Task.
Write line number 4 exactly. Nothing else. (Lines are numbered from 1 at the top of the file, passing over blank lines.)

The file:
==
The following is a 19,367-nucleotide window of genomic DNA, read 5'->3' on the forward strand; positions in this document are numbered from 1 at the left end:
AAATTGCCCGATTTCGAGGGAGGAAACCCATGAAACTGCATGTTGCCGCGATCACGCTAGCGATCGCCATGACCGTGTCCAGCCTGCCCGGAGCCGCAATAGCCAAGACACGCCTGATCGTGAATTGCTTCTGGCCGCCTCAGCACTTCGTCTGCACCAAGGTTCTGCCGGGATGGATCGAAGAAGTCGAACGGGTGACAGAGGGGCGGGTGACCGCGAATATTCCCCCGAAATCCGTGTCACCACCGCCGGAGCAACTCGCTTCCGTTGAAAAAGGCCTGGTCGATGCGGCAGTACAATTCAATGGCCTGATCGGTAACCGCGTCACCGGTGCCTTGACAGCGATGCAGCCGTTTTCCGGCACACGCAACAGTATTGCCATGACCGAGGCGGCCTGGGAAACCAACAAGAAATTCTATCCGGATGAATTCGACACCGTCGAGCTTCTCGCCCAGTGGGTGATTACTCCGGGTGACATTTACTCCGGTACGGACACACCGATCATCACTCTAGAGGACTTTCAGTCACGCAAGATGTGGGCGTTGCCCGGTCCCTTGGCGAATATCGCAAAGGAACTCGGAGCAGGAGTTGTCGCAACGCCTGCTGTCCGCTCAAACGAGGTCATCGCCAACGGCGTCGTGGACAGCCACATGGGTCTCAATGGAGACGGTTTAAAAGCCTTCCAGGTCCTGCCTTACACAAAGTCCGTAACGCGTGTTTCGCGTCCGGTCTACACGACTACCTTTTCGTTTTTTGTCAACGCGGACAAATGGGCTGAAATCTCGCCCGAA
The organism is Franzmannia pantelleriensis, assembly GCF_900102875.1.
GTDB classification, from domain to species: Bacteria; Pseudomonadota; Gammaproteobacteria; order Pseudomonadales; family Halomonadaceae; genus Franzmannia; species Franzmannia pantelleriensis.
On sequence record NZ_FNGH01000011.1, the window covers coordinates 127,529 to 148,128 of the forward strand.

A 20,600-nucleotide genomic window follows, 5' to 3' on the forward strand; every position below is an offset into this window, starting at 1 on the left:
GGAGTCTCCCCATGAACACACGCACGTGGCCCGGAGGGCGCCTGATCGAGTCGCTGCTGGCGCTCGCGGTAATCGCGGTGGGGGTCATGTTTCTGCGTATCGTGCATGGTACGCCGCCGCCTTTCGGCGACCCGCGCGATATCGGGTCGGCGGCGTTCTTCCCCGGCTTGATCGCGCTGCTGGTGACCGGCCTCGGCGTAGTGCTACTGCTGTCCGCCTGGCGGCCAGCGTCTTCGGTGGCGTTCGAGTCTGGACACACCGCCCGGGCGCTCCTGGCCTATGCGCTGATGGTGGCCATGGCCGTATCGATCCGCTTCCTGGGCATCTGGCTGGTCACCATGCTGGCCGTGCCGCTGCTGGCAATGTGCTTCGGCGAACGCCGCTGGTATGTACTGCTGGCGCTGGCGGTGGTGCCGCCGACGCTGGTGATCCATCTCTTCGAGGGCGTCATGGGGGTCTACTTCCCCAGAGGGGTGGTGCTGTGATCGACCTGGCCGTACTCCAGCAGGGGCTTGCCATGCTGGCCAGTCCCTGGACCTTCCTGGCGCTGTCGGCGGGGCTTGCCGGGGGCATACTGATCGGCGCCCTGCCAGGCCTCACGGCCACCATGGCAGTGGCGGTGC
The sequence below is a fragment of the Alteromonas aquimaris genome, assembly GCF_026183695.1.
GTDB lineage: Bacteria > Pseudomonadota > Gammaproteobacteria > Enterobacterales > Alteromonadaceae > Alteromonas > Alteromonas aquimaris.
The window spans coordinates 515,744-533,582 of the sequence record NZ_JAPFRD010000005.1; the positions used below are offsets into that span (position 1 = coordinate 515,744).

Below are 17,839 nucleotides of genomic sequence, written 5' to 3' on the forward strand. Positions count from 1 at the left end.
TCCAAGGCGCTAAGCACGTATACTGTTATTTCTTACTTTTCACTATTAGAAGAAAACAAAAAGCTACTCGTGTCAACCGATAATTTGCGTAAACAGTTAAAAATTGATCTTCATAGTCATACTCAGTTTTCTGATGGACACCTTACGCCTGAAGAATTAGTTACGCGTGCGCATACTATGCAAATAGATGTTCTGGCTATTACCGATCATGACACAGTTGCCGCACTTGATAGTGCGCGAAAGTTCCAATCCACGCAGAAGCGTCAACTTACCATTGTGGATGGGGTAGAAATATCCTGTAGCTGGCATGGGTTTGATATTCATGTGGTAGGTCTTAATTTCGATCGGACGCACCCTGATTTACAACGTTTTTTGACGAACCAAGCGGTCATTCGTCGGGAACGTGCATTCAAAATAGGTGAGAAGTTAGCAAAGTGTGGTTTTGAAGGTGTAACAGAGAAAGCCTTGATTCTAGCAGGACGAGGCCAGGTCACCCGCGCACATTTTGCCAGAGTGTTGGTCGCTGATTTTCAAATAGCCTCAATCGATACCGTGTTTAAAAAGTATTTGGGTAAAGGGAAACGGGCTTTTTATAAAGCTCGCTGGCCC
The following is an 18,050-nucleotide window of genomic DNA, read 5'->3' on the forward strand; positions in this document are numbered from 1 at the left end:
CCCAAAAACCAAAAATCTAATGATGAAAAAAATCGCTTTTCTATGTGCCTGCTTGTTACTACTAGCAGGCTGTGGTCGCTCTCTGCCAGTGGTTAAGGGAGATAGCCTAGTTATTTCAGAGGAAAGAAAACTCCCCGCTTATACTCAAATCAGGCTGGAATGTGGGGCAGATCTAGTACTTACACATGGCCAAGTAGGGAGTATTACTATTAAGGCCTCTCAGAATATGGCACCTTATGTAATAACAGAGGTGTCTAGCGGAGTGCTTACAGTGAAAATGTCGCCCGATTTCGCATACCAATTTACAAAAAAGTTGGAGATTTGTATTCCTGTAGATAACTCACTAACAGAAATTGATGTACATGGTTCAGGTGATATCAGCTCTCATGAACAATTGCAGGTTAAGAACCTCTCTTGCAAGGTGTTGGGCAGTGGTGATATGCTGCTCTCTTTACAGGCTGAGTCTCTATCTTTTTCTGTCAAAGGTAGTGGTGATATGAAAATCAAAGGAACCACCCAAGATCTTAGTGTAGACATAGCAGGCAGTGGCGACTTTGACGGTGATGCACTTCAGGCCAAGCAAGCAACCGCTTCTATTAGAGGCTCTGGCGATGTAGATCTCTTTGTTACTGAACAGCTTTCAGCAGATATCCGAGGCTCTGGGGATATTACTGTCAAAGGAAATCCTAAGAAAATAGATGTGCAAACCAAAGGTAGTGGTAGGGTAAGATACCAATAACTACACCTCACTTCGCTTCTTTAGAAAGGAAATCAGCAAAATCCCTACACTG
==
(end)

GTDB classification, from domain to species: Bacteria; Pseudomonadota; Gammaproteobacteria; order Pseudomonadales; family Halomonadaceae; genus Franzmannia; species Franzmannia pantelleriensis.